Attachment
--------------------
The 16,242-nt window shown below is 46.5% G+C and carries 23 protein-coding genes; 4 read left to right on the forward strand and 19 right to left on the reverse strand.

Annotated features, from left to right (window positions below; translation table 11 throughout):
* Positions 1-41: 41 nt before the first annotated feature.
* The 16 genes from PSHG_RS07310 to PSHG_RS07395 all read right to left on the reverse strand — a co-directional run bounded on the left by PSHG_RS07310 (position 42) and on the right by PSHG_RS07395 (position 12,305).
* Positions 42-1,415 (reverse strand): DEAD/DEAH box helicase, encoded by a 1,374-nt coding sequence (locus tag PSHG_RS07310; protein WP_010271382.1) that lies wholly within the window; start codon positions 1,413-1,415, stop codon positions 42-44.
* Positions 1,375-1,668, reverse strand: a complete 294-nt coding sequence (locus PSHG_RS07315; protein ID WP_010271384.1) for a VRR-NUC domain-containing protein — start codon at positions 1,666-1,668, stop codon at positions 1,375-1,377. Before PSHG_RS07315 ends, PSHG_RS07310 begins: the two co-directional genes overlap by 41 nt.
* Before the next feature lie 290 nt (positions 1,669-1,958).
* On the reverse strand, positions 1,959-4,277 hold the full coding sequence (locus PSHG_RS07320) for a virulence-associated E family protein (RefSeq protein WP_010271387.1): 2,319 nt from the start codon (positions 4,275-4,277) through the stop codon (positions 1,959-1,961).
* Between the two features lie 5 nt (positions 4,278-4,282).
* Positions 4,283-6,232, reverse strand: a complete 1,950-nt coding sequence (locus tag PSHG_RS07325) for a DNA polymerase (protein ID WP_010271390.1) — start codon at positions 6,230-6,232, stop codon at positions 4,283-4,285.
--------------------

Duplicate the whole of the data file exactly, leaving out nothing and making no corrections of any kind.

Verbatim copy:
The 16,242-nt window shown below is 46.5% G+C and carries 23 protein-coding genes; 4 read left to right on the forward strand and 19 right to left on the reverse strand.

Annotated features, from left to right (window positions below; translation table 11 throughout):
* Positions 1-41: 41 nt before the first annotated feature.
* The 16 genes from PSHG_RS07310 to PSHG_RS07395 all read right to left on the reverse strand — a co-directional run bounded on the left by PSHG_RS07310 (position 42) and on the right by PSHG_RS07395 (position 12,305).
* Positions 42-1,415 (reverse strand): DEAD/DEAH box helicase, encoded by a 1,374-nt coding sequence (locus tag PSHG_RS07310; protein WP_010271382.1) that lies wholly within the window; start codon positions 1,413-1,415, stop codon positions 42-44.
* Positions 1,375-1,668, reverse strand: a complete 294-nt coding sequence (locus PSHG_RS07315; protein ID WP_010271384.1) for a VRR-NUC domain-containing protein — start codon at positions 1,666-1,668, stop codon at positions 1,375-1,377. Before PSHG_RS07315 ends, PSHG_RS07310 begins: the two co-directional genes overlap by 41 nt.
* Before the next feature lie 290 nt (positions 1,669-1,958).
* On the reverse strand, positions 1,959-4,277 hold the full coding sequence (locus PSHG_RS07320) for a virulence-associated E family protein (RefSeq protein WP_010271387.1): 2,319 nt from the start codon (positions 4,275-4,277) through the stop codon (positions 1,959-1,961).
* Between the two features lie 5 nt (positions 4,278-4,282).
* Positions 4,283-6,232, reverse strand: a complete 1,950-nt coding sequence (locus tag PSHG_RS07325) for a DNA polymerase (protein ID WP_010271390.1) — start codon at positions 6,230-6,232, stop codon at positions 4,283-4,285.